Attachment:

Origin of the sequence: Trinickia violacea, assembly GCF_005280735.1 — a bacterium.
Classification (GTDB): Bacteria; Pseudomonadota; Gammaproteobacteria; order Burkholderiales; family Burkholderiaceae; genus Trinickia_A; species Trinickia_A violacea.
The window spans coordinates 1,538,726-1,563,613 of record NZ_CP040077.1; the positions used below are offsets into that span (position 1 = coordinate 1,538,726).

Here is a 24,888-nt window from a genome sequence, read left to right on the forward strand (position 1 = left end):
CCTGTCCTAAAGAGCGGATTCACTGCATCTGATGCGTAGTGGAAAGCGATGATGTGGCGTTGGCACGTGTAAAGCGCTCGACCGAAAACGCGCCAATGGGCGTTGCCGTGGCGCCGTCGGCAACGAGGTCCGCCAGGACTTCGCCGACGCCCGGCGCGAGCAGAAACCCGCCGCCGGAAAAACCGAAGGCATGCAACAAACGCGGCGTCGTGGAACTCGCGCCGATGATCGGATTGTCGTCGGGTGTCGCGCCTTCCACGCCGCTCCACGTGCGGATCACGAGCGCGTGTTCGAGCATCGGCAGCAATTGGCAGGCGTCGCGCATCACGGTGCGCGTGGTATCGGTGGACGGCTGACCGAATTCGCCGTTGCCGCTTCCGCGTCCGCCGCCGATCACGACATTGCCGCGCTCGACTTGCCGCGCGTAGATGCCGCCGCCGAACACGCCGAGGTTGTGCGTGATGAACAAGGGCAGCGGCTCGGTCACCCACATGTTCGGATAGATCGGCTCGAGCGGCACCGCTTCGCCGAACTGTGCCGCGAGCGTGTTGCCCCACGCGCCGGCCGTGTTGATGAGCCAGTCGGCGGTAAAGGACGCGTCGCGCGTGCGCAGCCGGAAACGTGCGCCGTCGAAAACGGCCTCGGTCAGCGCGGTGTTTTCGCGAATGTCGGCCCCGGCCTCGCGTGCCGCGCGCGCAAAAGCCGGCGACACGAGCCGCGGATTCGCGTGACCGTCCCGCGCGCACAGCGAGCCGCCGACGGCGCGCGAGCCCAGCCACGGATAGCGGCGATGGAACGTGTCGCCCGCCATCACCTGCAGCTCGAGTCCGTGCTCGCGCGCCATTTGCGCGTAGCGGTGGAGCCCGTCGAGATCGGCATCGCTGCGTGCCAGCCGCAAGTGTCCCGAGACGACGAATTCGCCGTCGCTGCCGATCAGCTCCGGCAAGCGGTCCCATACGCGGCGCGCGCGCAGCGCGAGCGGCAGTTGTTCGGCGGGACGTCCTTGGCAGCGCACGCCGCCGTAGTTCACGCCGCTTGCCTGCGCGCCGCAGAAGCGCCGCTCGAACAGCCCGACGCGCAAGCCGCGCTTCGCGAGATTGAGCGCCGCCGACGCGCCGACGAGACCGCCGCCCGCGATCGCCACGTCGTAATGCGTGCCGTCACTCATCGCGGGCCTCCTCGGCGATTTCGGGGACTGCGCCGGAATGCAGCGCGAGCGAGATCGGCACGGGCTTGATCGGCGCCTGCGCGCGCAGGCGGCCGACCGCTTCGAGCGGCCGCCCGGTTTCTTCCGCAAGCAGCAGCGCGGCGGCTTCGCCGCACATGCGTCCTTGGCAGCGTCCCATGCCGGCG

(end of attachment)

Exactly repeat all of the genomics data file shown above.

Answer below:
Origin of the sequence: Trinickia violacea, assembly GCF_005280735.1 — a bacterium.
Classification (GTDB): Bacteria; Pseudomonadota; Gammaproteobacteria; order Burkholderiales; family Burkholderiaceae; genus Trinickia_A; species Trinickia_A violacea.
The window spans coordinates 1,538,726-1,563,613 of record NZ_CP040077.1; the positions used below are offsets into that span (position 1 = coordinate 1,538,726).

Here is a 24,888-nt window from a genome sequence, read left to right on the forward strand (position 1 = left end):
CCTGTCCTAAAGAGCGGATTCACTGCATCTGATGCGTAGTGGAAAGCGATGATGTGGCGTTGGCACGTGTAAAGCGCTCGACCGAAAACGCGCCAATGGGCGTTGCCGTGGCGCCGTCGGCAACGAGGTCCGCCAGGACTTCGCCGACGCCCGGCGCGAGCAGAAACCCGCCGCCGGAAAAACCGAAGGCATGCAACAAACGCGGCGTCGTGGAACTCGCGCCGATGATCGGATTGTCGTCGGGTGTCGCGCCTTCCACGCCGCTCCACGTGCGGATCACGAGCGCGTGTTCGAGCATCGGCAGCAATTGGCAGGCGTCGCGCATCACGGTGCGCGTGGTATCGGTGGACGGCTGACCGAATTCGCCGTTGCCGCTTCCGCGTCCGCCGCCGATCACGACATTGCCGCGCTCGACTTGCCGCGCGTAGATGCCGCCGCCGAACACGCCGAGGTTGTGCGTGATGAACAAGGGCAGCGGCTCGGTCACCCACATGTTCGGATAGATCGGCTCGAGCGGCACCGCTTCGCCGAACTGTGCCGCGAGCGTGTTGCCCCACGCGCCGGCCGTGTTGATGAGCCAGTCGGCGGTAAAGGACGCGTCGCGCGTGCGCAGCCGGAAACGTGCGCCGTCGAAAACGGCCTCGGTCAGCGCGGTGTTTTCGCGAATGTCGGCCCCGGCCTCGCGTGCCGCGCGCGCAAAAGCCGGCGACACGAGCCGCGGATTCGCGTGACCGTCCCGCGCGCACAGCGAGCCGCCGACGGCGCGCGAGCCCAGCCACGGATAGCGGCGATGGAACGTGTCGCCCGCCATCACCTGCAGCTCGAGTCCGTGCTCGCGCGCCATTTGCGCGTAGCGGTGGAGCCCGTCGAGATCGGCATCGCTGCGTGCCAGCCGCAAGTGTCCCGAGACGACGAATTCGCCGTCGCTGCCGATCAGCTCCGGCAAGCGGTCCCATACGCGGCGCGCGCGCAGCGCGAGCGGCAGTTGTTCGGCGGGACGTCCTTGGCAGCGCACGCCGCCGTAGTTCACGCCGCTTGCCTGCGCGCCGCAGAAGCGCCGCTCGAACAGCCCGACGCGCAAGCCGCGCTTCGCGAGATTGAGCGCCGCCGACGCGCCGACGAGACCGCCGCCCGCGATCGCCACGTCGTAATGCGTGCCGTCACTCATCGCGGGCCTCCTCGGCGATTTCGGGGACTGCGCCGGAATGCAGCGCGAGCGAGATCGGCACGGGCTTGATCGGCGCCTGCGCGCGCAGGCGGCCGACCGCTTCGAGCGGCCGCCCGGTTTCTTCCGCAAGCAGCAGCGCGGCGGCTTCGCCGCACATGCGTCCTTGGCAGCGTCCCATGCCGGCG